India and Mexico, champions of optimism and connecting with nature

·2-min read
India takes first place in the Groupe Rocher's Reconnect to Nature Barometer. Mexico and Brazil follow suit.

The inhabitants of India, Brazil and even Mexico place a high degree of importance to nature in their daily lives. And that is having benefits on well-being and mental health... and even on the degree of optimism in those areas, as a new barometer conducted in 19 countries around the world shows.

Conducted among 19,000 people (1,000 per country) by the Rocher Group, this study proposes a ranking based on a score from 0 to 10, that takes into account the degree of attachment to nature, the degree of knowledge about nature and the degree of contact with nature of the citizens questioned. The objective of this barometer was also to study all the benefits of nature on the participants' well-being, as well as their resilience and their degree of optimism.

In terms of connection to nature, India leads with a score of 8/10, followed by Mexico (7.8/10) and Brazil (7.7). At the bottom of the list are South Korea (6.4) and Japan (5.3). The average is a score of 7.2, with South Africa scoring 7.5, the United States 7.3, Canada and France 7, and Australia 6.8. According to the study, the connection with nature is closely linked with the way participants see the future: the stronger this link, the higher the levels of happiness and confidence.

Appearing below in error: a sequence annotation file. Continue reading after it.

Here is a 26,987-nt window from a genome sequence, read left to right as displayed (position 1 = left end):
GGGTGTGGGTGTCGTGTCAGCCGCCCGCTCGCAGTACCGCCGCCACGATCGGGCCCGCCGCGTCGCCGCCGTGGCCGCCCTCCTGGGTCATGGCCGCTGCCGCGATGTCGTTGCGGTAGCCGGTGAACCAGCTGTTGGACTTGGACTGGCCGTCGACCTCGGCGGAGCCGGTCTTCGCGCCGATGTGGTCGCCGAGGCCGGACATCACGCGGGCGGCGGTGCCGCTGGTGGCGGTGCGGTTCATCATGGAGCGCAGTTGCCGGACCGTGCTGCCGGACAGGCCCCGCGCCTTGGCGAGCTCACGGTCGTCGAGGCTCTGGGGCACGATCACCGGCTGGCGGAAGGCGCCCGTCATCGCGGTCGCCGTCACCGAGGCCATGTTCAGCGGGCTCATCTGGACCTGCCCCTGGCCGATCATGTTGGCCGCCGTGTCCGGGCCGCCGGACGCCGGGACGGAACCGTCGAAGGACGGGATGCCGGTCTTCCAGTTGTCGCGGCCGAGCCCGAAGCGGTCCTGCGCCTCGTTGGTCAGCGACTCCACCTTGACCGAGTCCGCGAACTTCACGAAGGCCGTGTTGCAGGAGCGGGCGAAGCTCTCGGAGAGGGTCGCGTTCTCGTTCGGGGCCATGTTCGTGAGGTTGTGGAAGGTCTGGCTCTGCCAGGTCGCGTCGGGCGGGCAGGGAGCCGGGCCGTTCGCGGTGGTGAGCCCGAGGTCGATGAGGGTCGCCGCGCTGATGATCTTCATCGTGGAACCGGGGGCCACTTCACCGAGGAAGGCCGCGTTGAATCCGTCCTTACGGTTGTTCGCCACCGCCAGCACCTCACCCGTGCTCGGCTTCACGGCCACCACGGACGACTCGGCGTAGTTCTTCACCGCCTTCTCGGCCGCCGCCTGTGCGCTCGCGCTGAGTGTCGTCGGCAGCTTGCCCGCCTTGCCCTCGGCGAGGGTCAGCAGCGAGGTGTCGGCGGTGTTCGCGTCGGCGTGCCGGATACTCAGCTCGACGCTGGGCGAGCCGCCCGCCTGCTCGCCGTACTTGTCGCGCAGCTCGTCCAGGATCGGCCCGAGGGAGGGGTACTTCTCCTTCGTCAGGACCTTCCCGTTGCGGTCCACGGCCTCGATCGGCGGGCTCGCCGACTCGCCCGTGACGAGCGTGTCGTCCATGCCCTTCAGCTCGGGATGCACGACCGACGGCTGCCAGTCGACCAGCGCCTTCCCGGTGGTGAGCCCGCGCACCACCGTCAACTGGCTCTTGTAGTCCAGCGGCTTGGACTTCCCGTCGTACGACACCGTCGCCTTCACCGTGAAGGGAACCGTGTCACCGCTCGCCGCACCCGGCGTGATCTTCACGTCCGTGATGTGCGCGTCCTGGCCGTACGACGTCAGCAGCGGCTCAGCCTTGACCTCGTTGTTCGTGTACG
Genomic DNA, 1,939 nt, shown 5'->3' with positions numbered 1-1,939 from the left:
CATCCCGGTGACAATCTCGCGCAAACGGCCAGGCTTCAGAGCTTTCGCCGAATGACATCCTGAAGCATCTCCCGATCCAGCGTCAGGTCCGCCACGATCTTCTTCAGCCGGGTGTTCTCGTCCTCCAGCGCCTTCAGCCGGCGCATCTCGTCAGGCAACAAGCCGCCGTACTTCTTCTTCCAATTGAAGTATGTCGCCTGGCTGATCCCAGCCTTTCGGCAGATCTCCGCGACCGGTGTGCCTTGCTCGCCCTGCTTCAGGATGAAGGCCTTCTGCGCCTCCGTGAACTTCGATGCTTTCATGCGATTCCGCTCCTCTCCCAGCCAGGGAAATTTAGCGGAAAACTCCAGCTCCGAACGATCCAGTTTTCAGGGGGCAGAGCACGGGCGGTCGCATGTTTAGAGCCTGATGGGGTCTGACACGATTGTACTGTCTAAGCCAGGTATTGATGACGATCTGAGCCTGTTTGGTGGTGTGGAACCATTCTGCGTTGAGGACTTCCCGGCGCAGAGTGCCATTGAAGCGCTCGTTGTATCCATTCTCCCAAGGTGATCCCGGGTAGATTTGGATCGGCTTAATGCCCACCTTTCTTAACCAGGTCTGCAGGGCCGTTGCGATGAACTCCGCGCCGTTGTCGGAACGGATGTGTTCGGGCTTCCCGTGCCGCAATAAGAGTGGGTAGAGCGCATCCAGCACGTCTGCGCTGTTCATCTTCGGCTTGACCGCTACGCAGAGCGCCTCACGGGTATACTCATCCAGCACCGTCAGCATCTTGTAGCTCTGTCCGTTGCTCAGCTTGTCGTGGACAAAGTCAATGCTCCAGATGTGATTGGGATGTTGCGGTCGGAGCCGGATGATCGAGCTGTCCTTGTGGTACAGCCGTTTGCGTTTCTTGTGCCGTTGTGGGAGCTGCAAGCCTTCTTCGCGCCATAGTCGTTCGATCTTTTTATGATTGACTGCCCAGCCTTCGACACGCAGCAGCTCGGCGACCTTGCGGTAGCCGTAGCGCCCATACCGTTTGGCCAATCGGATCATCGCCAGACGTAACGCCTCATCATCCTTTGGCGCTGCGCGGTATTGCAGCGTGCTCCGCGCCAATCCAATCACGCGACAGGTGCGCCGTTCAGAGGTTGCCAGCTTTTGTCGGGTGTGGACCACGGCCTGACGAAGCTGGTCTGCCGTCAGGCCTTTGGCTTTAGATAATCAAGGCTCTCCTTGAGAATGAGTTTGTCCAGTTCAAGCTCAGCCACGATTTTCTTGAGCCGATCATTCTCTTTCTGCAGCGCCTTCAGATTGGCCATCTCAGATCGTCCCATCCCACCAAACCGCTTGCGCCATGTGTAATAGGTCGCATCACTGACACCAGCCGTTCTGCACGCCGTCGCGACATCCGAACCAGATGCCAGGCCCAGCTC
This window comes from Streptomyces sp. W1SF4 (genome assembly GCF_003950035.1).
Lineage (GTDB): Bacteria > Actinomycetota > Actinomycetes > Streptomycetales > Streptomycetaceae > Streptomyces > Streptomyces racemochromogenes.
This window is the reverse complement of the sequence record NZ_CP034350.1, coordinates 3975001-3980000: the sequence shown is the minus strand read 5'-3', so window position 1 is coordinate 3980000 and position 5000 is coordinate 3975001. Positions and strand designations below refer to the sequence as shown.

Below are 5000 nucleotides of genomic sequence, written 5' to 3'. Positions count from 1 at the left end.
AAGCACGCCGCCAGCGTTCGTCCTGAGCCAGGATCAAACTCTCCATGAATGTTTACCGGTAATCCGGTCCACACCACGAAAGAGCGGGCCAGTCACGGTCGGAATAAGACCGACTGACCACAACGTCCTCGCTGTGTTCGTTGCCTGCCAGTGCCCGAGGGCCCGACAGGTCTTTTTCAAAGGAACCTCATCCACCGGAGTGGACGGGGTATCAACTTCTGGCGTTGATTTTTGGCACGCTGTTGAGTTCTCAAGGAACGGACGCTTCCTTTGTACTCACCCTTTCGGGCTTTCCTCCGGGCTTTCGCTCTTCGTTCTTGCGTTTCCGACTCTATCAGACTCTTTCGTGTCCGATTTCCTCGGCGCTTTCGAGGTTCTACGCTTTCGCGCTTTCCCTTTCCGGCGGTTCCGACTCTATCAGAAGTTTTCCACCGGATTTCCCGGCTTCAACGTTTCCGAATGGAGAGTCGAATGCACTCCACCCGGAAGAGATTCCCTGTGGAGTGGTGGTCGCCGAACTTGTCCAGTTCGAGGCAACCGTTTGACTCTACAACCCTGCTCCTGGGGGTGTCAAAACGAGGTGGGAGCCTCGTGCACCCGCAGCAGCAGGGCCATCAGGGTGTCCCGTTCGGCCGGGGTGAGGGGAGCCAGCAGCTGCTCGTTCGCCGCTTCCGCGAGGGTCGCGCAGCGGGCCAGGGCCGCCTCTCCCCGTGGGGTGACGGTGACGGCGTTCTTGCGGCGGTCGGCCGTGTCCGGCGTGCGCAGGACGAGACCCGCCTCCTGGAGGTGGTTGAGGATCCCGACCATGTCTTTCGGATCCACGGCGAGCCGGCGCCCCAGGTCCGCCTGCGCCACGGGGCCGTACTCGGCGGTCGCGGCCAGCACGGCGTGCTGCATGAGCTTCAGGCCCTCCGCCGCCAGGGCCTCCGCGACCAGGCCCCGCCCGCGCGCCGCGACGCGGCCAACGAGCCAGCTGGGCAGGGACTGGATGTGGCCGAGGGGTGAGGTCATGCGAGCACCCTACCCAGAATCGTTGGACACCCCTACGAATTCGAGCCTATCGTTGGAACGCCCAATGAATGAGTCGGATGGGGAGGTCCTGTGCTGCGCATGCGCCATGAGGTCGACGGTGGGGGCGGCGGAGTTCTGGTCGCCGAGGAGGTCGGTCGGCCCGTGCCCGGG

Contrary to what one might think, attachment to green spaces is not limited to people living in rural areas but also to those living in large cities, including those living in apartments. However, the score for connection to nature remains higher for those living in a house with a garden (7.5 vs. 6.9).

The survey also notes strong socio-economic disparities: first of all, in terms of age, with the youngest people being the least likely to live in contact with nature (7.3 for the 35-64 year olds against 6.9 for the 16-24 year olds). Those in higher socio-economic categories also record a higher score (7.4) than the unemployed and the inactive (6.9).

"This unique year has shown how much we need to put nature back into our lives, especially in the big cities. The temporary loss of our individual freedoms has made us aware of this lack of nature in our daily lives. This need, expressed as a collective intuition, raises questions about our own preservation. It is by reconnecting with nature that we will learn to take care of ourselves, others and our planet," outlines Bris Rocher, CEO of Groupe Rocher.

Léa Drouelle